for National Geographic News
A group of students and teachers sponsored in part by the National Geographic Society went to the Channel Islands in April for a marine workshop that was originally scheduled for last September but had to be postponed because of the terrorist attacks on the United States.
Organizers said the make-up workshop was held this spring to carry on the mission and honor the memory of two long-time National Geographic employees who died in the September 11 attacks.
Ann Judge, director of the National Geographic Society's travel office, and Joe Ferguson, assistant director of the Geography Education Outreach program, had been aboard Flight 77 accompanying three pairs of students and teachers from Washington, D.C., to the Channel Island National Marine Sanctuary.
They were planning to participate in a field study organized under the Sustainable Seas Expeditions program, which is sponsored by the National Geographic Society (NGS) and the National Oceanic and Atmospheric Administration (NOAA).
The group was among the victims killed when their plane was hijacked and flown into the Pentagon.
Friends and colleagues of Ferguson and Judge said they believed the two would have wanted the study program to continue.
Nancee Hunter, a program manager for the NGS Education Foundation, said she "felt honored and humbled" to follow in their footsteps by organizing the workshop this time around. Hunter said she hoped "to make this field trip an extraordinary experience for the teachers and young student participants, as Joe and Ann always did."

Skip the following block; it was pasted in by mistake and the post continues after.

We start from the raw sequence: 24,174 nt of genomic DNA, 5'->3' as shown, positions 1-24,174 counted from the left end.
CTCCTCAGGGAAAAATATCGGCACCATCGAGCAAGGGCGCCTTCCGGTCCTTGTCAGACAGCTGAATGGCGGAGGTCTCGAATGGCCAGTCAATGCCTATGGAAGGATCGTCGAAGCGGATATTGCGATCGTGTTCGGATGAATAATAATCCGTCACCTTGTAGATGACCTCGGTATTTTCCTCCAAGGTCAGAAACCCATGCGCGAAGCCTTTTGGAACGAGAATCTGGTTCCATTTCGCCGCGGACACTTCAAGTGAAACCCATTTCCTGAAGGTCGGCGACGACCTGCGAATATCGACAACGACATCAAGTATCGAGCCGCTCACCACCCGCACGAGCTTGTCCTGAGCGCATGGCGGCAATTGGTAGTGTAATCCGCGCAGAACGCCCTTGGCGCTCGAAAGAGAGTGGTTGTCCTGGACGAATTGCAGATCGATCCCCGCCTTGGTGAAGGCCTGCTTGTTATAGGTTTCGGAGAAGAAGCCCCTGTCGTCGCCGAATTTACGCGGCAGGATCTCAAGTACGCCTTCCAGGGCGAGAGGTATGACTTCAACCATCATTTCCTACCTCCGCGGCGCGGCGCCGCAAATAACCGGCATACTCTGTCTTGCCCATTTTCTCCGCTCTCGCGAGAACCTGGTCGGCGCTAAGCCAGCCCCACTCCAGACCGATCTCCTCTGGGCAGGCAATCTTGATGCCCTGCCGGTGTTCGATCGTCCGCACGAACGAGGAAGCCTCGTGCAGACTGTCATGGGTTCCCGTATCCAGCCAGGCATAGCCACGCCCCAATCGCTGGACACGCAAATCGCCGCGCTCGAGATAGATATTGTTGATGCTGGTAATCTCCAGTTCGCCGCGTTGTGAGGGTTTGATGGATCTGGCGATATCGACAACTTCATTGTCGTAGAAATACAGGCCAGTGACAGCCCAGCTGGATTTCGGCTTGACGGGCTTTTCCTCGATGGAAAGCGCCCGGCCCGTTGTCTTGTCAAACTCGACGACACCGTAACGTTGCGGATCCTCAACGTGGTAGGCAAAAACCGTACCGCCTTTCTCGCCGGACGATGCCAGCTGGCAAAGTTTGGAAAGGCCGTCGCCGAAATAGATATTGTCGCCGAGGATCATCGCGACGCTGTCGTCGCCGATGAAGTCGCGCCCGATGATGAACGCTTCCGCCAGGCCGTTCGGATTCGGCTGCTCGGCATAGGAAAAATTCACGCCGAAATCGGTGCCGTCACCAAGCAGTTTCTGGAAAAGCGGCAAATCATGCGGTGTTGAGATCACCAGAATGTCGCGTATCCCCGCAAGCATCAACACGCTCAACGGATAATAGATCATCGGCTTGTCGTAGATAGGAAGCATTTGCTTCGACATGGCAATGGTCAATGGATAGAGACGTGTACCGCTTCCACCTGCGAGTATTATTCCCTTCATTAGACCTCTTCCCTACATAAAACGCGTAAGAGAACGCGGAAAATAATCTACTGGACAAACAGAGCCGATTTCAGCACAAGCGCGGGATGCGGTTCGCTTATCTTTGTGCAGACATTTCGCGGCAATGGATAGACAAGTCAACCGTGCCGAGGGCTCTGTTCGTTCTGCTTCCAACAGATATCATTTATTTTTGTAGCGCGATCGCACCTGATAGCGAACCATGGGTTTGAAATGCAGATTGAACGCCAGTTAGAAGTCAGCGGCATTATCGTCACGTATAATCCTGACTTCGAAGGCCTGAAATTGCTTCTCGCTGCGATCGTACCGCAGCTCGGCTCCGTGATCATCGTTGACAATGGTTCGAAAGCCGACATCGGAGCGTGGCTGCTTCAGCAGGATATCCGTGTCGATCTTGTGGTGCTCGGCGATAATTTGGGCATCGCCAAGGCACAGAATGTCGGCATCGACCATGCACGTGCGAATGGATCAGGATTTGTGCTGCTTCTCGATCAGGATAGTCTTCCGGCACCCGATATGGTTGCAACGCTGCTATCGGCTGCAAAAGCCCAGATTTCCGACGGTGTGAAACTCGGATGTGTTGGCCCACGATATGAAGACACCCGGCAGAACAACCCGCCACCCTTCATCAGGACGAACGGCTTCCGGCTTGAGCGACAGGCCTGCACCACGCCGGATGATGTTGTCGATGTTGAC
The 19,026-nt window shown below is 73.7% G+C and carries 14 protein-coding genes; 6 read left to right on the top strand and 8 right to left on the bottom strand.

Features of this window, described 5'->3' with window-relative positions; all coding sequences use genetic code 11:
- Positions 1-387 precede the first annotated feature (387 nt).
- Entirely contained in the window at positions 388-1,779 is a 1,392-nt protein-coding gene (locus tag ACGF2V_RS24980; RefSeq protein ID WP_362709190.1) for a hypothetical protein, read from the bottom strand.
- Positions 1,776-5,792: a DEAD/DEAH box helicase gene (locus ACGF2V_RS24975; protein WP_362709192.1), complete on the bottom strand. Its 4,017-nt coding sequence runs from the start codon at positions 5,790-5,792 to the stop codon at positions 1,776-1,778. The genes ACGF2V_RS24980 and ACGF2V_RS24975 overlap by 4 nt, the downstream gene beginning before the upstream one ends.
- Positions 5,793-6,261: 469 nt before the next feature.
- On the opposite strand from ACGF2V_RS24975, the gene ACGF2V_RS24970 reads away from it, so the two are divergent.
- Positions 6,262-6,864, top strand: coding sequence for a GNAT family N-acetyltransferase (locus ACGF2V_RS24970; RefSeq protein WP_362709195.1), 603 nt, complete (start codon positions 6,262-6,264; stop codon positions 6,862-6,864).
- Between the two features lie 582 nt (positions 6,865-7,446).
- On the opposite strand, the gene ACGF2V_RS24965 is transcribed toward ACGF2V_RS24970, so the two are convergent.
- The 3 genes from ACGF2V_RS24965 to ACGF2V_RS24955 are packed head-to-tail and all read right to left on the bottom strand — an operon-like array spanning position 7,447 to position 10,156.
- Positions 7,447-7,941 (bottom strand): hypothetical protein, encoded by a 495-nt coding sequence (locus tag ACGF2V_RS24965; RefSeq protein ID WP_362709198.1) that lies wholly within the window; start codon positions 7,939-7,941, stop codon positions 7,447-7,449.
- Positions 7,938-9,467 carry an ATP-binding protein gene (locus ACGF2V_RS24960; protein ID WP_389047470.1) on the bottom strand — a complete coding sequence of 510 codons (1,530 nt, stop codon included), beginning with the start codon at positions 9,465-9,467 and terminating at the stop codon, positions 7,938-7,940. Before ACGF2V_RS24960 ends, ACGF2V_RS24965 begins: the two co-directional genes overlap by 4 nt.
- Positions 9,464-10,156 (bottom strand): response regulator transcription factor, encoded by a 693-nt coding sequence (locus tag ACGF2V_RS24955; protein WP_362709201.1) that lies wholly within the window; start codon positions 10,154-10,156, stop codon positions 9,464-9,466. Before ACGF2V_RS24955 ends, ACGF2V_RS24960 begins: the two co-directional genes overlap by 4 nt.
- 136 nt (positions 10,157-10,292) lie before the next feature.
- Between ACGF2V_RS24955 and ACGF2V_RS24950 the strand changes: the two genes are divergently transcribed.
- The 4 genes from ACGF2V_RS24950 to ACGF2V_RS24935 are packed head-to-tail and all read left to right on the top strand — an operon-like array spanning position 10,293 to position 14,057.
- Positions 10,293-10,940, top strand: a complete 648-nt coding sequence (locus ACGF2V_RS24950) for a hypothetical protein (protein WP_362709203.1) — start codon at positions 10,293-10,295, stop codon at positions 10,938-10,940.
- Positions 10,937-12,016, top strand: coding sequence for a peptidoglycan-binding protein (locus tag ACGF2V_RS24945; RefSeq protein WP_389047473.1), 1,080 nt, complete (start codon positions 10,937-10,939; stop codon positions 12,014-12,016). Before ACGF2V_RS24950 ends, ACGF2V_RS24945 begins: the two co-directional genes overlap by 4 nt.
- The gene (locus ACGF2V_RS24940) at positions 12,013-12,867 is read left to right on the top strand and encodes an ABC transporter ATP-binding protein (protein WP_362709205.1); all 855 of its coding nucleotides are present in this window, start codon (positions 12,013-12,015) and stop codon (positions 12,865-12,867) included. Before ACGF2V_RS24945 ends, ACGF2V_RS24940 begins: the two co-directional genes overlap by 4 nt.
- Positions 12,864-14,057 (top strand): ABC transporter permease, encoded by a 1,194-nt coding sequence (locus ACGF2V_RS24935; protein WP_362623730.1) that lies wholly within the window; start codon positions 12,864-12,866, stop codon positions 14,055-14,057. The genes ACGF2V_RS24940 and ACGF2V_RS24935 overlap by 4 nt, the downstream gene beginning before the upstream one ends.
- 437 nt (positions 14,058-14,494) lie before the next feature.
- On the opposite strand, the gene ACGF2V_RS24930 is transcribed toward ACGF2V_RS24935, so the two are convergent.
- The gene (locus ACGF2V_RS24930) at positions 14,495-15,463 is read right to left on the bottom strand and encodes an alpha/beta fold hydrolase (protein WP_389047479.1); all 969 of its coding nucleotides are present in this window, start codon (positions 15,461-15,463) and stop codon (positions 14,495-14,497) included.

Hunter recalled waiting in California last September for Ferguson and Judge to arrive with the D.C. students and teachers, when she saw the terrorist attacks on television. "I can still remember seeing the surreal explosions on TV, and the shock I felt when they announced that one of the flights was 'Number 77 from Washington to Los Angeles' and realized they were on that plane," she said.
The National Geographic Society established a fund in honor of Ferguson and Judge to recognize their commitment to the Society's mission of education, exploration, research, and conservation.
Mark Longo, director of development operations for the Society, said contributions now exceed $200,000, a figure that the Society is matching dollar for dollar. "There have been more than 550 individual donors, and it's been great to see such an outpouring," he said, adding: "Each week we still get checks."
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